# chemistry question

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#1
can anyone explain why carbon dioxide has the formula CO2.....i know its got something to do with Carbon having a combining power of 4 and Oxygen of 6....but can anyone explain it properly? Thanks
0
15 years ago
#2
oxygen has a valency of 2, so an O atom likes to have 2 bonds
carbon has a valency of 4, so it likes to have 4 bonds (which occur by having 2 double bonds)

something like that
0
15 years ago
#3
(Original post by hihihihi)
oxygen has a valency of 2, so an O2 atom likes to have 2 bonds
carbon has a valency of 4, so it likes to have 4 bonds (which occur by having 2 double bonds)

something like that
O2 isnt an atom.

Oxygen has valency 2, so needs to form 2 bonds, carbon has valency 4, so wants 4 bonds. Each oxygen can provide 2 bonds, so the carbon bonds with 2 oxygens to make 2x2 = 4 bonds.
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15 years ago
#4
There are double bonds, so all four of the carbon's outer electrons are used in bonding, two for each oxygen. This fills up both the carbon's and oxygen's outer shells.
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#5
Thanks guys! I appreciate it
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15 years ago
#6
(Original post by mik1a)
There are double bonds, so all four of the carbon's outer electrons are used in bonding, two for each oxygen. This fills up both the carbon's and oxygen's outer shells.
aren't they called double ionic bonds?

the whole period and group thing on the periodic table tells you how many electrons they have on their outer shell and their valency as well, I think...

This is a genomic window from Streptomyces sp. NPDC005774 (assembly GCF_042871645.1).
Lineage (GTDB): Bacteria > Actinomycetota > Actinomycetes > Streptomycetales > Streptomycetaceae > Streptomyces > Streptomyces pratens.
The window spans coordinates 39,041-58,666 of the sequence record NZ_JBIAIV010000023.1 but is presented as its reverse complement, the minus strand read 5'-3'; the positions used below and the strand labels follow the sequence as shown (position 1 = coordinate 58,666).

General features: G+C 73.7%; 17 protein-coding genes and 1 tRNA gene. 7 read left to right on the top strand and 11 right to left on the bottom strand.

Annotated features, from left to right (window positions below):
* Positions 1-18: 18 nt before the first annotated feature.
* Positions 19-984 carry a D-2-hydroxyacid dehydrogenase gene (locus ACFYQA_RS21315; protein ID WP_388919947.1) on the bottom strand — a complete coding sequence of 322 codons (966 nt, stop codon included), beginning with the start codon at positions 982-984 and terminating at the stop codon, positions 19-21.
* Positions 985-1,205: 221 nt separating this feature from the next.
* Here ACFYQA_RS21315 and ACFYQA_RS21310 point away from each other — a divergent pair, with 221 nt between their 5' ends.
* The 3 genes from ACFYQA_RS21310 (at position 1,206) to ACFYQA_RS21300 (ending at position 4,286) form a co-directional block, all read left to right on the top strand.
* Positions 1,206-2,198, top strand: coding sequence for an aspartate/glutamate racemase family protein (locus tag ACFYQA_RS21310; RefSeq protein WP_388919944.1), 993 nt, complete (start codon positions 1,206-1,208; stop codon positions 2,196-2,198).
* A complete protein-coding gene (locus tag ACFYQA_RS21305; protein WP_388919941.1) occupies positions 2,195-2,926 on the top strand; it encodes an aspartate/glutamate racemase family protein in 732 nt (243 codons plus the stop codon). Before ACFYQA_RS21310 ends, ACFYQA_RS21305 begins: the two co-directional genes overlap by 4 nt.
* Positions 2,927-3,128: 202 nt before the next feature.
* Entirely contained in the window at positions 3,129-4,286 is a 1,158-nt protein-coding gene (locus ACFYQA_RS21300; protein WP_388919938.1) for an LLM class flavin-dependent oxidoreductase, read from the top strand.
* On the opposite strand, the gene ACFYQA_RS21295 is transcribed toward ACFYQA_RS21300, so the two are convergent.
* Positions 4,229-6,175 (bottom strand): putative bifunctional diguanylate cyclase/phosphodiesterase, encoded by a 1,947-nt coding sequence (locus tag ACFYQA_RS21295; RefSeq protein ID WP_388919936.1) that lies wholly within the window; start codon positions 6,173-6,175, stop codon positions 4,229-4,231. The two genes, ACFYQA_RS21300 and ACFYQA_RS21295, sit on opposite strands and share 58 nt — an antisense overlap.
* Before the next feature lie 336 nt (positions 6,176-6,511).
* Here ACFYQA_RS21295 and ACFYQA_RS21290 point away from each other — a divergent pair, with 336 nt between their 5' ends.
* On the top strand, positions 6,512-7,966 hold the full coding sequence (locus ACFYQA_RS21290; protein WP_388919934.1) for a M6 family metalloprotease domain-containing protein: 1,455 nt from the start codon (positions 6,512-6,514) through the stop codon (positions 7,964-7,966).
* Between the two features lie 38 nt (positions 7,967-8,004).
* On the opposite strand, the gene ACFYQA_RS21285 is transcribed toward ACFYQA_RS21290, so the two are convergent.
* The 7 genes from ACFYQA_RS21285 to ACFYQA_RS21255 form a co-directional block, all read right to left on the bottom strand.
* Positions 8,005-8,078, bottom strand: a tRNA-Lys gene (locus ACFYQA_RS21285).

Hang on I can't remember!
0
15 years ago
#7
(Original post by me!)

aren't they called double ionic bonds?

the whole period and group thing on the periodic table tells you how many electrons they have on their outer shell and their valency as well, I think...

Hang on I can't remember!
No, they are double covelant bonds - each atoms donates two electrons to the bond. Ionic bonds... well, imagine magnesium and oxygen. Think of it as a "double covelant bond", but where magnesium holds onto all 4 "shared" electrons because the force between the Mg2- ion and the 4 electrons is MUCH stronger than the force between the O2- ion and the 4 electrons. There is a scale, dependant on the charachteristics of each atom, of where the shared pair spend most of their time - pure covelant means they are, on average, in the centre of the bond. Pure ionic means they orbit the cation all the time, because the cation can attract them so strongly.

But for GCSE just remember metals and non-metals means ionic, and non-metals and non-metals are covelant... don't get confused.
0
15 years ago
#8
(Original post by mik1a)
No, they are double covelant bonds - each atoms donates two electrons to the bond. Ionic bonds... well, imagine magnesium and oxygen. Think of it as a "double covelant bond", but where magnesium holds onto all 4 "shared" electrons because the force between the Mg2- ion and the 4 electrons is MUCH stronger than the force between the O2- ion and the 4 electrons. There is a scale, dependant on the charachteristics of each atom, of where the shared pair spend most of their time - pure covelant means they are, on average, in the centre of the bond. Pure ionic means they orbit the cation all the time, because the cation can attract them so strongly.

But for GCSE just remember metals and non-metals means ionic, and non-metals and non-metals are covelant... don't get confused.
It's months since I've done this :/ I've got my chemistry exam on Monday, yay for last minute revision!

Thanks btw
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